Performance Variables | 10% UV | 10% OV |
---|---|---|

Torque (N-m) | 13.18% (↓) | 11.96% (↑) |

RMS phase current (A) | 27.71% (↓) | 38.03% (↑) |

Input electrical power (W) | 20.41% (↓) | 28.07% (↑) |

Output mechanical power (W) | 13.18% (↓) | 11.96% (↑) |

Efficiency (%) | 9.080% (↑) | 12.57% (↓) |

Power lactor | 22.29% (↑) | 15.62% (↓) |

Total loss (W) | 40.94% (↓) | 74.99% (↑) |

Rotor cage loss (W) | 13.39% (↓) | 12.04% (↑) |

Stator winding loss (W) | 47.74% (↓) | 90.52% (↑) |

Iron core loss (W) | 13.41% (↓) | 12.76% (↑) |

(↑) |

Here, E_{Nom} is total energy losses under nominal condition (0% VV) in kWh, E_{UV} is total energy losses in under voltage condition (10% UV) in kWh, E_{OV} is total energy losses in under voltage condition (10% OV) in kWh, n-number of samples, _{Nom}_{UV}_{OV}

In this part, a spinning machine in the textile industry is considered and studied in terms of energy conservation analysis. The textile mill uses a variety of processes such as combing, carding, spinning, and so on, with the spinning process accounting for 50% of overall energy consumption [

Taking the process cycle of the spinning frame in a textile manufacturing driven with 9.2 kW. From the results, noted that the machine with 10 percent over voltage creates 18,93,672 kW losses per year, which is almost 101.4 percent losses increased from the nominal value. Whereas, the AM with 10 percent under voltage creates 4,80,217 kW losses per year, which is almost 48.9 percent losses decreased from the nominal value.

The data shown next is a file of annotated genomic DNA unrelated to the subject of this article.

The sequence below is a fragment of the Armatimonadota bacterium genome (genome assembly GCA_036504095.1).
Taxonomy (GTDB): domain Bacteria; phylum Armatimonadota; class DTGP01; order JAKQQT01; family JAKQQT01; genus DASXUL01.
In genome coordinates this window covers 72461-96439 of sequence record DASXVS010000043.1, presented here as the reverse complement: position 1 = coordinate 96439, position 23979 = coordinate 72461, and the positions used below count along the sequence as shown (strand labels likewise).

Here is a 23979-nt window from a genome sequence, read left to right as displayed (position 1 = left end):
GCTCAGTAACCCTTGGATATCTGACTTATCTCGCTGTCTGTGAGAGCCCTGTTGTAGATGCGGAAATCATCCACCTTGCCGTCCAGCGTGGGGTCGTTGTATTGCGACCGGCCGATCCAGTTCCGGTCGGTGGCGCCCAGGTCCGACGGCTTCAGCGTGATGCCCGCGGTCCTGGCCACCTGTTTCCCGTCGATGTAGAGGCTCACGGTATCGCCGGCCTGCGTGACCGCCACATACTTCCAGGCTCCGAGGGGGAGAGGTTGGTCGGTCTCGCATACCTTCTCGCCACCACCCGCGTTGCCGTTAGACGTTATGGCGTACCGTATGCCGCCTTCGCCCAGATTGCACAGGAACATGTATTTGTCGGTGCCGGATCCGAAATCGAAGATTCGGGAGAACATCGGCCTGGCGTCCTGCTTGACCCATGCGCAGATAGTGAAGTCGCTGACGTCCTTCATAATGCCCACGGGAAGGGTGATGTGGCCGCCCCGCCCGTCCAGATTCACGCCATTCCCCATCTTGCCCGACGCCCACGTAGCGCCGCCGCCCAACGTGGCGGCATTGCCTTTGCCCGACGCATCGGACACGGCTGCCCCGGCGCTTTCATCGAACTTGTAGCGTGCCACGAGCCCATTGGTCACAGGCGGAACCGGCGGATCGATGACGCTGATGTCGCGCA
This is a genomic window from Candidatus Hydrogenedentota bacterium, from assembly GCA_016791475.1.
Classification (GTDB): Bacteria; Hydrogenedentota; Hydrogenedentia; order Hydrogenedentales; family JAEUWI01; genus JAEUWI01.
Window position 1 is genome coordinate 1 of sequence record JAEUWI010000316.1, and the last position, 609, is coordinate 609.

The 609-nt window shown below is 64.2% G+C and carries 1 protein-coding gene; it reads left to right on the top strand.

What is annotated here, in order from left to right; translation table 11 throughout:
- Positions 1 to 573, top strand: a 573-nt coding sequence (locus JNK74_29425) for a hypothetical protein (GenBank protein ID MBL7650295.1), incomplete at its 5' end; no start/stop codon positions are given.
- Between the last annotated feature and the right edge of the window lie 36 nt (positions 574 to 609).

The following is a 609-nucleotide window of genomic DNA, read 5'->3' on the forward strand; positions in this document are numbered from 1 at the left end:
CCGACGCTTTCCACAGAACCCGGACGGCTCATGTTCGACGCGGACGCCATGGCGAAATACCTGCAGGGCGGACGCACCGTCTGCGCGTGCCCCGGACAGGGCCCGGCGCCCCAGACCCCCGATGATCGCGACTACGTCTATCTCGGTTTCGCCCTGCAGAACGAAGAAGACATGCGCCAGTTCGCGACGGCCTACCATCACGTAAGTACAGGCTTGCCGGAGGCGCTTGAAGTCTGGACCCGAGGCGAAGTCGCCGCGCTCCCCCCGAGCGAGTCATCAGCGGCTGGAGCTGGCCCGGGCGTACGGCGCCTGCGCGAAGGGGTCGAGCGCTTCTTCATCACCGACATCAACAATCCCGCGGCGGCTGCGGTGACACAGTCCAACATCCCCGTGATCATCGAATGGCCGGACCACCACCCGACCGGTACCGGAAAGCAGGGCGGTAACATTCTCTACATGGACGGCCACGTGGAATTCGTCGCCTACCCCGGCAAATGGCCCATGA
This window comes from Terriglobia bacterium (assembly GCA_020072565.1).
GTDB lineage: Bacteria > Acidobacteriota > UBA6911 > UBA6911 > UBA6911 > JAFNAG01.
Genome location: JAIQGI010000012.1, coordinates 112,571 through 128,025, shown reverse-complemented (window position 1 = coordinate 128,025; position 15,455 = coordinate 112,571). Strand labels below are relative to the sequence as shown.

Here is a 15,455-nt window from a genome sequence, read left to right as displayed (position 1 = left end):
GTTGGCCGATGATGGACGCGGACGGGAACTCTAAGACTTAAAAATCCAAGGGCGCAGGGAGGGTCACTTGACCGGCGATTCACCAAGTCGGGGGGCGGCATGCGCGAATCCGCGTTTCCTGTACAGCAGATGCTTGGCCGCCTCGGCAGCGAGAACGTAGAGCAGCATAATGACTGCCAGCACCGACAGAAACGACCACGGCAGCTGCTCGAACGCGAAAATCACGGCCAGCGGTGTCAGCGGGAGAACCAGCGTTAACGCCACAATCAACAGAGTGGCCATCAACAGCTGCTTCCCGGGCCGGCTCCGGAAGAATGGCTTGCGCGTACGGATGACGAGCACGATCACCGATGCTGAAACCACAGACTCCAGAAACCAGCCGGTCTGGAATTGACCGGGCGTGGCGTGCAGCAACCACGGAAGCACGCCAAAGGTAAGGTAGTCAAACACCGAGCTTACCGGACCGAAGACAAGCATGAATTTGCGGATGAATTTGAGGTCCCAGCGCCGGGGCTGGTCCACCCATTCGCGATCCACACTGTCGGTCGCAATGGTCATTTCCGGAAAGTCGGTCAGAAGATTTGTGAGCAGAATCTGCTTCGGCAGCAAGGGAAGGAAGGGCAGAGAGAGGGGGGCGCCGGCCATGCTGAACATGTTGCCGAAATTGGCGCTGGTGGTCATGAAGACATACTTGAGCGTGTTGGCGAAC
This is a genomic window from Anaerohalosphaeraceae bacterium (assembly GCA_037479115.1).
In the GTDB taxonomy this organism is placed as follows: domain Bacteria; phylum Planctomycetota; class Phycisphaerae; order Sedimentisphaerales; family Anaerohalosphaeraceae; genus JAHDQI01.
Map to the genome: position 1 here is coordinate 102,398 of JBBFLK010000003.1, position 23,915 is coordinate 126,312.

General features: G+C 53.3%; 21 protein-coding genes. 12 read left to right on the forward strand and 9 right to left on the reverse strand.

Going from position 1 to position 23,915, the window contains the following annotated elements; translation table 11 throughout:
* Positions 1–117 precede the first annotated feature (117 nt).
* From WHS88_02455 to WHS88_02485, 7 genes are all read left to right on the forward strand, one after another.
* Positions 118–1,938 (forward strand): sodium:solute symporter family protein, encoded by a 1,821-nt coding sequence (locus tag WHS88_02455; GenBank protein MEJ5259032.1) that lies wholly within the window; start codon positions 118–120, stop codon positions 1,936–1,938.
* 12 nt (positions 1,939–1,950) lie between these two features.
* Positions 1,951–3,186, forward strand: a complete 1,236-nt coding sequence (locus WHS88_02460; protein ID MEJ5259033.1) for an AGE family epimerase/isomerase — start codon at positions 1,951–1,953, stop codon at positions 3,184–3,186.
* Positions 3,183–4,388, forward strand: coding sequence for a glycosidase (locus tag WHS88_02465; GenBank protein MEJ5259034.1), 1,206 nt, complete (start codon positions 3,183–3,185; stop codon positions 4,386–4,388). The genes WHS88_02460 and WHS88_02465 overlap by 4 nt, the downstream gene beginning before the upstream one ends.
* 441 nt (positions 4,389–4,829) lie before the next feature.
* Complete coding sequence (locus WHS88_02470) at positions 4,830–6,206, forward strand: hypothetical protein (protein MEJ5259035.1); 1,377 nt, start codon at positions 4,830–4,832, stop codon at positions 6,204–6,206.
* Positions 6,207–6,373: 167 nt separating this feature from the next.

A detailed analysis of the AM under the effect of power quality perturbations of 10% overvoltage and 10% under voltage was done. The effect of variation in voltage on the various performance variables and the distribution of magneto-static quantities in the airgap and cross-section have been studied in detail. Further, sensitivity function was used to determine the sensitivity analysis of the performance parameters like input power, efficiency, current, power factor, torque, power factor, output power, cage, iron, stator winding, and total loss of AM corresponding to voltage variations by using FEA simulations with the help of motor analysis tool in MATLAB. By sensitivity analysis, the impact of parameter variations in IM is analyzed. The 10% UV and 10% OV have a considerable effect on almost all performance variables. The AM is worst affected by 10% OV than 10% UV. An overall view of the AM behavior was acquired, and the results of the analysis are very useful in the design of an AM that can withstand the expected variation of the parameter, which in turn can lead to giving the best performance, long machine life, less machine damage to AM and satisfy the load for various application.

This research was funded by the Deanship of Scientific Research at Princess Nourah bint Abdulrahman University through the Fast-track Research Funding Program.